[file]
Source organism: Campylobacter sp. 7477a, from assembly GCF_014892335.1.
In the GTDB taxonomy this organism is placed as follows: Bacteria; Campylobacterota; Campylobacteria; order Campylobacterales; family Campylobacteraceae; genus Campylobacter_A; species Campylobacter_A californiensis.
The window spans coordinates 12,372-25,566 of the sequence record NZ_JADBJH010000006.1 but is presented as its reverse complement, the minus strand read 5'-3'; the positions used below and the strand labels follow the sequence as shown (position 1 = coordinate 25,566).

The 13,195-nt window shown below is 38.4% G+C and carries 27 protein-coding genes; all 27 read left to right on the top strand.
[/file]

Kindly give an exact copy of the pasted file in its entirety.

Source organism: Campylobacter sp. 7477a, from assembly GCF_014892335.1.
In the GTDB taxonomy this organism is placed as follows: Bacteria; Campylobacterota; Campylobacteria; order Campylobacterales; family Campylobacteraceae; genus Campylobacter_A; species Campylobacter_A californiensis.
The window spans coordinates 12,372-25,566 of the sequence record NZ_JADBJH010000006.1 but is presented as its reverse complement, the minus strand read 5'-3'; the positions used below and the strand labels follow the sequence as shown (position 1 = coordinate 25,566).

The 13,195-nt window shown below is 38.4% G+C and carries 27 protein-coding genes; all 27 read left to right on the top strand.